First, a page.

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Brian Billick, Former NFL Head Coach

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The Truth Network Radio
April 25, 2024 5:25 pm

Brian Billick, Former NFL Head Coach

Zach Gelb Show / Zach Gelb

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April 25, 2024 5:25 pm

Former NFL Head Coach joins Zach Gelb

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Plan features and taxes and fees may vary. All right. The NFL Draft is here, hour number three of our radio program. And what a nice surprise this is. The Super Bowl winning head coach, Brian Billick, kind enough to join us right now in studio on The Zach Gelb Show on the Infinity Sports Network on behalf of Signal Relief. Coach, appreciate the time as always. How you been? Doing great.

Thank you for having me. So this time of the year, what kind of memories does it bring back for you? And kind of take me behind the scenes what this is like for a coach on Draft Night. Wow.

They are such great memories. Because the draft, the great thing about the draft really is the beginning of your year. Obviously, you've had a lot of work leading up to it. But when you add talent to the organization, then the schedule will come out next two weeks or so. And now you're set.

Now you know exactly everything is in place and you go forward with it. And anytime you're adding talent, young talent to your team, it's exciting. Now it's taken on a whole new level when you're talking about the draft and the interest in draft.

I mean, it's amazing. There'll be close to 60 million people watch the draft over the three networks over the next three days. There could be upwards of 15 million people watching tonight in the first round.

Now, keep in mind that that 15 million will outdraw NBA and NHL playoff games, Major League. I mean, the interest in it. And so the fans, whether it's because of fantasy or whatever, you're adding that talent to it. Everybody knows about the players.

Everybody knows about everything. It's an exciting time. So I'm always a sucker for after the first round is over or after the entire draft is over the teams. Now they pump out their social media content and you see the owner, you see the coach, you see the GM have these emotional phone calls. Is there one phone call or two all these years later that still stick out to you with a player that you guys drafted? Well, you know, that began because, and I think it went back to the early days in Cleveland where they drafted a guy that had died. He had actually died and they didn't realize this is the old days. So people started, you know, before I draft, I'm going to talk to a guy.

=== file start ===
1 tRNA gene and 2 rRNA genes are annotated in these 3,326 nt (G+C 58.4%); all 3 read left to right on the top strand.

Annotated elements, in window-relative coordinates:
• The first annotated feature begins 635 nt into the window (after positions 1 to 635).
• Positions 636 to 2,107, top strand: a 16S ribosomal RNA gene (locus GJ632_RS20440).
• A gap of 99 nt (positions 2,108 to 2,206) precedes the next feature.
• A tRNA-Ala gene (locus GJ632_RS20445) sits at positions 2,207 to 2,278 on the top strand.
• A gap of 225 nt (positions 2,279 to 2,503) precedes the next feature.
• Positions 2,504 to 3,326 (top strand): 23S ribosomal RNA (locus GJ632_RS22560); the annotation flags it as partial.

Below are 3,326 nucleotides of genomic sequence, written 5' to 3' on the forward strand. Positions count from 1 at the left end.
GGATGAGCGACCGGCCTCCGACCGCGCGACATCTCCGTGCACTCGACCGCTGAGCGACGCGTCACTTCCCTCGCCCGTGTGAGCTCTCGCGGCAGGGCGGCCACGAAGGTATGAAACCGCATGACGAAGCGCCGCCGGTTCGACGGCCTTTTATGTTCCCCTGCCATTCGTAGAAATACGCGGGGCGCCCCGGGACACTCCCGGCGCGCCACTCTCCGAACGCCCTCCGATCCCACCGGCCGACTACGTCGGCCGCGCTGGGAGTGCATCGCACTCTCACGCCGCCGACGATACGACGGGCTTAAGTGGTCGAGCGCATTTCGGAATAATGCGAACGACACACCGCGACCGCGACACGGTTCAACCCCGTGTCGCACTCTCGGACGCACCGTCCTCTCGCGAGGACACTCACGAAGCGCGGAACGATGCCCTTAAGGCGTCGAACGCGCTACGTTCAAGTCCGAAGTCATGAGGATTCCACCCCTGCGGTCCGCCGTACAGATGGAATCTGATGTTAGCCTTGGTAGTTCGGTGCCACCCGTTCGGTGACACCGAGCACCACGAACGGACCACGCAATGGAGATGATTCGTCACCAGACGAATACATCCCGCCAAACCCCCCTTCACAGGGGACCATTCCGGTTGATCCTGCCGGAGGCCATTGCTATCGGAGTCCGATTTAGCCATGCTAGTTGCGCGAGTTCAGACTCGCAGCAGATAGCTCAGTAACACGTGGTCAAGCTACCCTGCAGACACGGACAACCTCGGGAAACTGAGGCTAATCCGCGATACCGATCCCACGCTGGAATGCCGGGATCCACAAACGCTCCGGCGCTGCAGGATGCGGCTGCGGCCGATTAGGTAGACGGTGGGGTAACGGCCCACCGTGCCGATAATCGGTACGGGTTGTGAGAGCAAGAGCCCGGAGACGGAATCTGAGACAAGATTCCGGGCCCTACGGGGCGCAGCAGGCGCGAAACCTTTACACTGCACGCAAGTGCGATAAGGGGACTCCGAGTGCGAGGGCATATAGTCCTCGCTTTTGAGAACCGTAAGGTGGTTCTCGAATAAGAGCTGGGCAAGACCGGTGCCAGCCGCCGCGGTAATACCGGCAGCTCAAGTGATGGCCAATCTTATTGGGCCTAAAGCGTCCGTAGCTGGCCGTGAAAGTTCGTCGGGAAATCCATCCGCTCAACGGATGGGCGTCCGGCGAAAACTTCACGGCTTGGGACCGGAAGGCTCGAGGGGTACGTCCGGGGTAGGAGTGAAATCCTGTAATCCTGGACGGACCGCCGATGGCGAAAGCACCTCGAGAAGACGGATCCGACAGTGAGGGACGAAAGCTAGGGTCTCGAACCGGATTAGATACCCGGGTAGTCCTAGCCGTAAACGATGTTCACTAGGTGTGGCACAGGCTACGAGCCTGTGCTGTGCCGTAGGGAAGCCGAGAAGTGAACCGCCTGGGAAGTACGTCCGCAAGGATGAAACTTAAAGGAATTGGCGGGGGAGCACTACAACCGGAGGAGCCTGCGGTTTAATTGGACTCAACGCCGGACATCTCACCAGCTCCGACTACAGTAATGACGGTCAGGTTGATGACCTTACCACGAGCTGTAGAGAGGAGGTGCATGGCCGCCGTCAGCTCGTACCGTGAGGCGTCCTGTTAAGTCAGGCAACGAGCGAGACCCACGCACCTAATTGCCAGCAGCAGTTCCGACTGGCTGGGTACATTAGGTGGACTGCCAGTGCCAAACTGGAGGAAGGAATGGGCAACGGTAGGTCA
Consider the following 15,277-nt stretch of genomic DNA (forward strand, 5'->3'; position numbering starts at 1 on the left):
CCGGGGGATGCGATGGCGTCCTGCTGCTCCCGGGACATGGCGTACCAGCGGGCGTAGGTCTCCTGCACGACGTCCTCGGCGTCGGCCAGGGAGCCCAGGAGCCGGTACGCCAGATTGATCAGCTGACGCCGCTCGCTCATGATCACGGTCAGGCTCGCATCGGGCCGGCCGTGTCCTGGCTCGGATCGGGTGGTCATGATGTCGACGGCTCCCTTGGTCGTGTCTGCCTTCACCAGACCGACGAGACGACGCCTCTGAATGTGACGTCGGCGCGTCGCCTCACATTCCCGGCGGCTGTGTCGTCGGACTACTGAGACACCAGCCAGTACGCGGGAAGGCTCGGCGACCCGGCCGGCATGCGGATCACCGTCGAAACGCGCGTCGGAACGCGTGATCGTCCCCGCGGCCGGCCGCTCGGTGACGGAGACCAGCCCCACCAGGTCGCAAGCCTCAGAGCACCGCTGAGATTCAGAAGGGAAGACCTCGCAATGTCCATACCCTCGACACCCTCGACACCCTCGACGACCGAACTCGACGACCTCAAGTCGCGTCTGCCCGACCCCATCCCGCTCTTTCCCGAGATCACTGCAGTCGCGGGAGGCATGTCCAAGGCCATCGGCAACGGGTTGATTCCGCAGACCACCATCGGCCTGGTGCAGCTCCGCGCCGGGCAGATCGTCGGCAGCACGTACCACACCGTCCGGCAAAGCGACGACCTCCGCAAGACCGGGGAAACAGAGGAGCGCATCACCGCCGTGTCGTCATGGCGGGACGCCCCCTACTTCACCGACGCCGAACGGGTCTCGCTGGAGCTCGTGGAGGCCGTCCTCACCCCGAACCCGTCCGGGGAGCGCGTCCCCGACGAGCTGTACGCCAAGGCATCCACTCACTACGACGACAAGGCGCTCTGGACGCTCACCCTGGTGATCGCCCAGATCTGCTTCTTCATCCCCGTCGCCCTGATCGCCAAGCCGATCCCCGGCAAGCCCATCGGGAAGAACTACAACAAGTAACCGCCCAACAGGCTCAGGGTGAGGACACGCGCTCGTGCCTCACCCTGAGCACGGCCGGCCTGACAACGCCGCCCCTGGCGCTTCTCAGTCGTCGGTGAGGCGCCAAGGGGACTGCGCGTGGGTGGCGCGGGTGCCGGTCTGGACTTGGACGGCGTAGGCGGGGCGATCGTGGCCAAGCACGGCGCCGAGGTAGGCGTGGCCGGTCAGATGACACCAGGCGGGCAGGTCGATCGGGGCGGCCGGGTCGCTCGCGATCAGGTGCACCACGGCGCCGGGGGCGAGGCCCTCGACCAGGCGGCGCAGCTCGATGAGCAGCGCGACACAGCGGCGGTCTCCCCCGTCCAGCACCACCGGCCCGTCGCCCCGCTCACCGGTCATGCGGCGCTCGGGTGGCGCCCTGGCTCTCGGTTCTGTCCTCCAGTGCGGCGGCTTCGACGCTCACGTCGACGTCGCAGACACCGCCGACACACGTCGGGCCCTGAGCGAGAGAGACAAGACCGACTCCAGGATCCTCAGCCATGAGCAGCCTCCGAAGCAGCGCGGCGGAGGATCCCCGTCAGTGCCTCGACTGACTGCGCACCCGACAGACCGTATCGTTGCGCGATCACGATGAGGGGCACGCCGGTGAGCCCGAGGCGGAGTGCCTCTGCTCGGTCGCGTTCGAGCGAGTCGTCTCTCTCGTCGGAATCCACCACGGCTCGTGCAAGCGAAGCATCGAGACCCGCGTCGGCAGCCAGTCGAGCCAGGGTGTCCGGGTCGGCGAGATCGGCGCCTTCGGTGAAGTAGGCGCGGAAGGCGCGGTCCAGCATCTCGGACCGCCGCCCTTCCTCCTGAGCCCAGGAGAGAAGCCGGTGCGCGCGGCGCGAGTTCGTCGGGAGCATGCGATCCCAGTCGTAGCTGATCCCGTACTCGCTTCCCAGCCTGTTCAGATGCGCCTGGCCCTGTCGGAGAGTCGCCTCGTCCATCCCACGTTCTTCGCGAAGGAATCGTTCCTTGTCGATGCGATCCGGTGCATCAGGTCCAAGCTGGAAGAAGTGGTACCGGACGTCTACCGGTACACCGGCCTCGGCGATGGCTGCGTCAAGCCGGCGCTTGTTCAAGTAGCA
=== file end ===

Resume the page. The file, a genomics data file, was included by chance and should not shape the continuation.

I want to know he's okay, wasn't in a car accident or whatever. But that too is an emotional time because you, particularly whether it's the first round pick, which everybody sees and watches, they're in the green room or whatever, or later guys that have waited now, second round, third round, am I going to get the call? So when you make those calls to the sixth round guy or the late second round guy, the third round guy, the fourth round guy, that's when it really gets exciting because now they've waited, they weren't sure how high they were going to go, and they get that call and all of a sudden you've changed their world, their dream, their life's dream to play in the National Football League.

And it becomes real to them. Now, whether they make the team or not, that's a whole other thing. But that's an exciting call. Talking to Brian Billick right now. All right, let's get to the quarterbacks.

I have to do these commentaries that aired at all of our stations around the country. And the commentary I did today was, it feels like 90, 95% of the time with the draft, all we talk about are quarterbacks, quarterbacks, quarterbacks. When you look at Caleb Williams, he's going to be the number one overall pick. He has the task of changing the Bears franchise. The Bears finally getting right their franchise quarterback. What do you see with Caleb Williams? Just like Justin Fields, right?

I mean, he was going to be that guy. The view I have on the quarterbacks, there's absolutely no reason, this is a talented field, and there's absolutely no reason these guys shouldn't be good pros. The fact of the matter is half of them are going to fail.

That's just the history of it. And it's a 50-50 proposition. Now, it's above my pay grade to tell you which of these guys are going to be successful and which one aren't. They all have the basic abilities to be good.

The film supports it. A lot of it has to do with where they go, how they developed. But at the end of the day, do they have that ability that translates into the NFL?

And you don't know until you get them. I had one scout tell me the most difficult thing is of the 350-some-odd throws a player might make in a given year, only about 15-20% are NFL throws. Films, throws that you can look at and say, yes, these are throws he's going to make or have to make in the NFL. So by that number, you look at it and so you're deciding on whether to put your franchise, your future on the line by taking a guy in the first round on about 50 throws.

Is that enough to extrapolate? And sometimes, yeah, sometimes no. There's absolutely no reason these guys across the board shouldn't be good pros, but half of them are going to fail. So with what you just said about the film, which I think it's fascinating and right, you got to coach a team during the season. You have other people doing the scouting and trying to figure out who's the best and all that. I know that it always has come down to the coach loves the player or not, but you do have some input in that kind of process. When you sit down, when you used to talk to some of these quarterbacks, what do you look for when you just have these conversations and these meetings and meetings and meetings that just never end with these players?